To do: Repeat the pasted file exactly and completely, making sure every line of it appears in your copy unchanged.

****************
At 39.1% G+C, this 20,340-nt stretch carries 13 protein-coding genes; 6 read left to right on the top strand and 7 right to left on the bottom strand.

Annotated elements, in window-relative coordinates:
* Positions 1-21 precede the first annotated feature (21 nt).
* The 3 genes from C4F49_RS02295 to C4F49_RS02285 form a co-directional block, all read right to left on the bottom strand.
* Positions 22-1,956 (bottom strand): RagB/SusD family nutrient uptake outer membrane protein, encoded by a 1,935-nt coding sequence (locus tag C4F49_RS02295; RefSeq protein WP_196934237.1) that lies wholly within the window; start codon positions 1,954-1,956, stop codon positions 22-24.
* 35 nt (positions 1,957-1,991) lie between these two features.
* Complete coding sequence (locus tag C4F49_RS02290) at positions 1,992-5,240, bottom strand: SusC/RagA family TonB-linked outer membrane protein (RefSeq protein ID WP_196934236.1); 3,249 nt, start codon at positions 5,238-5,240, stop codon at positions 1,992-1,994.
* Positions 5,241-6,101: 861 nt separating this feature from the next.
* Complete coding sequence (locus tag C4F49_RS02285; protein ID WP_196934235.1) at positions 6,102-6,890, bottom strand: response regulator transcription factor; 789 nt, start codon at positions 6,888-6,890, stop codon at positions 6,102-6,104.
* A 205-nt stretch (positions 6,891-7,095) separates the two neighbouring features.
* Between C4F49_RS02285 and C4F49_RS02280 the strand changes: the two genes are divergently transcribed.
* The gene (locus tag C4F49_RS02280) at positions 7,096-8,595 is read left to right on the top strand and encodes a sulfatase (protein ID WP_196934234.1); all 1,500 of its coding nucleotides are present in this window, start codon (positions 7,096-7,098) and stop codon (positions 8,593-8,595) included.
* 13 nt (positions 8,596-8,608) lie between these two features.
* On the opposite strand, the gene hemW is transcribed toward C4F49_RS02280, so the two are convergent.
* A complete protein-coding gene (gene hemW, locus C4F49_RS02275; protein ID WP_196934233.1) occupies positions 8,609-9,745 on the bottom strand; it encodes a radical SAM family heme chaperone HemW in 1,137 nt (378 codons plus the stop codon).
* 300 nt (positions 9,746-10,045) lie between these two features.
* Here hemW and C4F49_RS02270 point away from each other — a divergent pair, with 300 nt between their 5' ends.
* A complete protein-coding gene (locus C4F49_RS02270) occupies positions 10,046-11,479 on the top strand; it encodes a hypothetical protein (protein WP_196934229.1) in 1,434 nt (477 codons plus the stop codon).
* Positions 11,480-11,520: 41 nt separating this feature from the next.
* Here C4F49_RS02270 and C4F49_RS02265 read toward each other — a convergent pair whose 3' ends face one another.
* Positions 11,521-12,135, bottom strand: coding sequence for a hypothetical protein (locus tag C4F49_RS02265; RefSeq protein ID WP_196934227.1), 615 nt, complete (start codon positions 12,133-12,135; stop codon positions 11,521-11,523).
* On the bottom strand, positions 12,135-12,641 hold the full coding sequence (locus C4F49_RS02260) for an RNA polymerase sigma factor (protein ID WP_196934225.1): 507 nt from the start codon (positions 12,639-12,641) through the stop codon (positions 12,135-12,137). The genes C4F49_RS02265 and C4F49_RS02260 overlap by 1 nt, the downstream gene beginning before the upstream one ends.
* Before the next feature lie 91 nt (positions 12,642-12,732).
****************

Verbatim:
At 39.1% G+C, this 20,340-nt stretch carries 13 protein-coding genes; 6 read left to right on the top strand and 7 right to left on the bottom strand.

Annotated elements, in window-relative coordinates:
* Positions 1-21 precede the first annotated feature (21 nt).
* The 3 genes from C4F49_RS02295 to C4F49_RS02285 form a co-directional block, all read right to left on the bottom strand.
* Positions 22-1,956 (bottom strand): RagB/SusD family nutrient uptake outer membrane protein, encoded by a 1,935-nt coding sequence (locus tag C4F49_RS02295; RefSeq protein WP_196934237.1) that lies wholly within the window; start codon positions 1,954-1,956, stop codon positions 22-24.
* 35 nt (positions 1,957-1,991) lie between these two features.
* Complete coding sequence (locus tag C4F49_RS02290) at positions 1,992-5,240, bottom strand: SusC/RagA family TonB-linked outer membrane protein (RefSeq protein ID WP_196934236.1); 3,249 nt, start codon at positions 5,238-5,240, stop codon at positions 1,992-1,994.
* Positions 5,241-6,101: 861 nt separating this feature from the next.
* Complete coding sequence (locus tag C4F49_RS02285; protein ID WP_196934235.1) at positions 6,102-6,890, bottom strand: response regulator transcription factor; 789 nt, start codon at positions 6,888-6,890, stop codon at positions 6,102-6,104.
* A 205-nt stretch (positions 6,891-7,095) separates the two neighbouring features.
* Between C4F49_RS02285 and C4F49_RS02280 the strand changes: the two genes are divergently transcribed.
* The gene (locus tag C4F49_RS02280) at positions 7,096-8,595 is read left to right on the top strand and encodes a sulfatase (protein ID WP_196934234.1); all 1,500 of its coding nucleotides are present in this window, start codon (positions 7,096-7,098) and stop codon (positions 8,593-8,595) included.
* 13 nt (positions 8,596-8,608) lie between these two features.
* On the opposite strand, the gene hemW is transcribed toward C4F49_RS02280, so the two are convergent.
* A complete protein-coding gene (gene hemW, locus C4F49_RS02275; protein ID WP_196934233.1) occupies positions 8,609-9,745 on the bottom strand; it encodes a radical SAM family heme chaperone HemW in 1,137 nt (378 codons plus the stop codon).
* 300 nt (positions 9,746-10,045) lie between these two features.
* Here hemW and C4F49_RS02270 point away from each other — a divergent pair, with 300 nt between their 5' ends.
* A complete protein-coding gene (locus C4F49_RS02270) occupies positions 10,046-11,479 on the top strand; it encodes a hypothetical protein (protein WP_196934229.1) in 1,434 nt (477 codons plus the stop codon).
* Positions 11,480-11,520: 41 nt separating this feature from the next.
* Here C4F49_RS02270 and C4F49_RS02265 read toward each other — a convergent pair whose 3' ends face one another.
* Positions 11,521-12,135, bottom strand: coding sequence for a hypothetical protein (locus tag C4F49_RS02265; RefSeq protein ID WP_196934227.1), 615 nt, complete (start codon positions 12,133-12,135; stop codon positions 11,521-11,523).
* On the bottom strand, positions 12,135-12,641 hold the full coding sequence (locus C4F49_RS02260) for an RNA polymerase sigma factor (protein ID WP_196934225.1): 507 nt from the start codon (positions 12,639-12,641) through the stop codon (positions 12,135-12,137). The genes C4F49_RS02265 and C4F49_RS02260 overlap by 1 nt, the downstream gene beginning before the upstream one ends.
* Before the next feature lie 91 nt (positions 12,642-12,732).